There are several organisations that have developed Mathematical Mastery at a whole school level. 

Mathematics Mastery.

Mathematical Mastery organisation have several  key principles that underpin all that they do. They have high expectations for every child. They teach fewer topics in greater depth. They emphasise problem-solving and conceptual understanding.  They also promote a 'Growth Mind-set'.

Read More

 Fluency is knowing how a number can be composed and decomposed and using that information to be flexible and efficient with solving problems.

Fosnot and Dolk (2001)

Mathematics Links for Pupils & Teachers

Organisations Associated with UKMT

International Organisations

 

Jo Boaler is a professor of mathematics education at Stanford and the co-founder of YouCubed.  The research referred to in the video can be seen here Read more

In the previous clip JoeHow to strengthen students' accuracy, efficiency and flexibility with mental math and computation strategies.
Presenter: Sherry Parrish, Professional Development Consultant; Assistant Professor, The University of Alabama at Birmingham

You have probably heard people say they are just bad at math, or perhaps you yourself feel like you are not “a math person.” Not so, says Stanford mathematics education professor Jo Boaler, who shares the brain research showing that with the right teaching and messages, we can all be good at math. Not only that, our brains operate differently when we believe in ourselves. Boaler gives hope to the the mathematically fearful or challenged, shows a pathway to success, and brings into question the very basics of how our teachers approach what should be a rewarding experience for all children and adults.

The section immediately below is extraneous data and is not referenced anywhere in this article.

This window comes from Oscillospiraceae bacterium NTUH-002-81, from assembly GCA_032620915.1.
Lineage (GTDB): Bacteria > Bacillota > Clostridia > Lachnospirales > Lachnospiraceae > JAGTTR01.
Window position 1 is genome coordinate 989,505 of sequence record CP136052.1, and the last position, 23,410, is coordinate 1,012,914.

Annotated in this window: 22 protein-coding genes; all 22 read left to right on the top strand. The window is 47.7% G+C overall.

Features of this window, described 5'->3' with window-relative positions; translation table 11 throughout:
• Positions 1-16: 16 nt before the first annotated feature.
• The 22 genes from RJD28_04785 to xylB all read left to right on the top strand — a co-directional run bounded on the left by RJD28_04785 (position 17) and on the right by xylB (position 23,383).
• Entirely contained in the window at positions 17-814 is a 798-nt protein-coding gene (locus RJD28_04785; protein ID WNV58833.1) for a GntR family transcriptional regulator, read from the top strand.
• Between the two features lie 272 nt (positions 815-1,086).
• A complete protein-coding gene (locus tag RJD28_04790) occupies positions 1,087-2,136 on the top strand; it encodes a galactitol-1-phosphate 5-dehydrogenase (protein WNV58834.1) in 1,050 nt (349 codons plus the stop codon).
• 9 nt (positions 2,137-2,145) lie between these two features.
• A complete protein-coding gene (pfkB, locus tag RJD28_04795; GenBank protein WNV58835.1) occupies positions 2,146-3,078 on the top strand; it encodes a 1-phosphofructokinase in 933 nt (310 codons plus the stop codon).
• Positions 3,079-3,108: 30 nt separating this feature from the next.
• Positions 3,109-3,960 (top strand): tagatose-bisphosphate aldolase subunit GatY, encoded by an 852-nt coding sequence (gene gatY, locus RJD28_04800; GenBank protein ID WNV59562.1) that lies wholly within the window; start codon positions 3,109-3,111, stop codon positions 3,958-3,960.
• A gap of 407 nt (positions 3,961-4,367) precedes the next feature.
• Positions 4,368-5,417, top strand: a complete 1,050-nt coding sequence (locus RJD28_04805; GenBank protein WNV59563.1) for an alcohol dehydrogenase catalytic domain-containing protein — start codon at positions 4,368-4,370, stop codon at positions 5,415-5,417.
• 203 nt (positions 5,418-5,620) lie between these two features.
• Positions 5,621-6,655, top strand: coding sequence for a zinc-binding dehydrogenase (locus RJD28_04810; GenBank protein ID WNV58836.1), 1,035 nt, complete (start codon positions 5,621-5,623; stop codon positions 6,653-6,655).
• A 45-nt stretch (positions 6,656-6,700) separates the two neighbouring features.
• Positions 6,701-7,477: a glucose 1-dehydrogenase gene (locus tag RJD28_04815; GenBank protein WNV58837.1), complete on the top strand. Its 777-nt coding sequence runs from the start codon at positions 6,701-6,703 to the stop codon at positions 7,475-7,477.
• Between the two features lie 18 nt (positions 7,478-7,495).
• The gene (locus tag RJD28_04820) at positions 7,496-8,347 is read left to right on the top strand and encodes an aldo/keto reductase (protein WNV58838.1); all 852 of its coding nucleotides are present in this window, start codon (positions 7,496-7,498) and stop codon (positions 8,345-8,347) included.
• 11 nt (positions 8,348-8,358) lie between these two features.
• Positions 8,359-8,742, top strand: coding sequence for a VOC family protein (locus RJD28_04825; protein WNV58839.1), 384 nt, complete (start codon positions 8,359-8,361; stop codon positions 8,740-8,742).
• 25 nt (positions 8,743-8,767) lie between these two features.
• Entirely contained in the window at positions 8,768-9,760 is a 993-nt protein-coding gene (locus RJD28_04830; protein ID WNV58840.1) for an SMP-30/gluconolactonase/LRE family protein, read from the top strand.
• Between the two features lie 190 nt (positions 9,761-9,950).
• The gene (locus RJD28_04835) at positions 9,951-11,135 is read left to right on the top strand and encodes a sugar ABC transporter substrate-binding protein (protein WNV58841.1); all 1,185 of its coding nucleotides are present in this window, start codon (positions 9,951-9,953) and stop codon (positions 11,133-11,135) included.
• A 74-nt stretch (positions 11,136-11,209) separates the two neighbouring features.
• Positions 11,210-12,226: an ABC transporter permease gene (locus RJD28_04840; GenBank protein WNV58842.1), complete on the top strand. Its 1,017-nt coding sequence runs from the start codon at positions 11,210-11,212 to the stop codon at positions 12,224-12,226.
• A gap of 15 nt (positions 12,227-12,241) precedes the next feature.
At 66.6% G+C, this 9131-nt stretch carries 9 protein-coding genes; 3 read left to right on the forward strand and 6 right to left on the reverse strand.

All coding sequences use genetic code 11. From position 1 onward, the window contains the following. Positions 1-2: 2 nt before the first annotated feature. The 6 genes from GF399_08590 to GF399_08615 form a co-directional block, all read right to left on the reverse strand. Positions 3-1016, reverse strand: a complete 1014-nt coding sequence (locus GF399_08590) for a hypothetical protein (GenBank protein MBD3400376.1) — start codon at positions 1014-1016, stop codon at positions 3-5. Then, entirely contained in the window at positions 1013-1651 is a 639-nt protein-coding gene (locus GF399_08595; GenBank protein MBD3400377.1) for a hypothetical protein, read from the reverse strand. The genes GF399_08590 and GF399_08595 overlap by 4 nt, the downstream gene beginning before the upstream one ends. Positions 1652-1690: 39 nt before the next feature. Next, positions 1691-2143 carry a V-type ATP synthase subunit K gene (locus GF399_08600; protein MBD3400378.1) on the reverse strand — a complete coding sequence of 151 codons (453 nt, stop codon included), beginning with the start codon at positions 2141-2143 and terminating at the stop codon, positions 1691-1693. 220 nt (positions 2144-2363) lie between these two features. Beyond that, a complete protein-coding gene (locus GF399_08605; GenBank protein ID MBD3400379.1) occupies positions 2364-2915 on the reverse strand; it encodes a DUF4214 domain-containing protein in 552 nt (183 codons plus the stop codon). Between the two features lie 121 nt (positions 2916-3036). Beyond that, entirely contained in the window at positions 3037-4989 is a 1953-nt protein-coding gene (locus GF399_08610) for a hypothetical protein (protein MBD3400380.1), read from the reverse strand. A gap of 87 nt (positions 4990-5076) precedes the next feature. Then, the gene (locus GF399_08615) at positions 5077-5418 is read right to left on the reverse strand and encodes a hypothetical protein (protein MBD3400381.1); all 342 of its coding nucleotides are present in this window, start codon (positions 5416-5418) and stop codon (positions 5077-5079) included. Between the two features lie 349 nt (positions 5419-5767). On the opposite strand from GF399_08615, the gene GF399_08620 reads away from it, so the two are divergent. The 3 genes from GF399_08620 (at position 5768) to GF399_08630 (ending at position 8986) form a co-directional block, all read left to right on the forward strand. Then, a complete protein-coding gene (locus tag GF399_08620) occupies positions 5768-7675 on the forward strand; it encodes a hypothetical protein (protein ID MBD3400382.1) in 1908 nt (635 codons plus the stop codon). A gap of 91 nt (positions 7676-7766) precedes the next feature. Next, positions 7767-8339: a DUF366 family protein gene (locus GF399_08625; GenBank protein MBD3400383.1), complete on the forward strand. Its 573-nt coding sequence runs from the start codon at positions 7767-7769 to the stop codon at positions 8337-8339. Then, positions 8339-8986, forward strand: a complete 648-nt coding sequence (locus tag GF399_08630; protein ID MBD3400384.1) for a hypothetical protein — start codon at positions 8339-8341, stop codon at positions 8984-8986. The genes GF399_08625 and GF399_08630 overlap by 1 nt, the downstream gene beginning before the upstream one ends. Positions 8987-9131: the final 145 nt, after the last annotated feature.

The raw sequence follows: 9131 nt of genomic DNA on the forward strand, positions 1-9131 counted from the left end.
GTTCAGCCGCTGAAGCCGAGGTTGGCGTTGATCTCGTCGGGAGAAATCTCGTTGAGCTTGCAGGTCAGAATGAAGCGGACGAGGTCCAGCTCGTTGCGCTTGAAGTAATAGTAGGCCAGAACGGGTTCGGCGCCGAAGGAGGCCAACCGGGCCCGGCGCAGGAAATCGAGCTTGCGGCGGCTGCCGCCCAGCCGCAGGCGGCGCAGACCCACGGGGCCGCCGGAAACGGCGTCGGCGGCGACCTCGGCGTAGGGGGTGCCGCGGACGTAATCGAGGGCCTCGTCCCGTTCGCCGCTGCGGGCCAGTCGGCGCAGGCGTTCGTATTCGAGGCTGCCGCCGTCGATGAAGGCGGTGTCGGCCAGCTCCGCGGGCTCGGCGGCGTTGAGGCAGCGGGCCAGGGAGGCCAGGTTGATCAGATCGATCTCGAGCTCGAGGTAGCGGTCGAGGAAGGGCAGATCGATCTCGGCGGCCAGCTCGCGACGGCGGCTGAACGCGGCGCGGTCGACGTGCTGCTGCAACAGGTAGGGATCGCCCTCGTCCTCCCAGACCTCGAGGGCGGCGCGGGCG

Number Talks at UWCSEA East are short structured sessions that develop Primary School students' understanding of numbers

Mastery in Mathematics

Since mastery is what we want pupils to acquire (or go on acquiring), rather than teachers to demonstrate, we use the phrase ‘teaching for mastery’ to describe the range of elements of classroom practice and school organisation that combine to give pupils the best chances of mastering mathematics.

And mastering maths means acquiring a deep, long-term, secure and adaptable understanding of the subject. At any one point in a pupil’s journey through school, achieving mastery is taken to mean acquiring a solid enough understanding of the maths that’s been taught to enable him/her move on to more advanced material.

  • The essential elements of maths teaching for mastery are contained in this paper, published in June 2016
  • The NCETM’s early thinking about teaching for mastery was first contained in this paper, from autumn 2014.
  • The NCETM’s Director for Primary Debbie Morgan has given numerous presentations to audiences across England. This one, to a group of teachers and heads in North Lincolnshire, took place in December 2015.
  • This video shows a teaching for mastery workshop in March 2016 attended by teachers and heads from Cheshire.
  • Several blog posts by the NCETM’s Director Charlie Stripp deal with aspects of teaching for mastery, in the primary and secondary phases.

The materials, produced in collaboration with Oxford University Press, are divided into six separate documents, one for each of Years 1 to 6 inclusive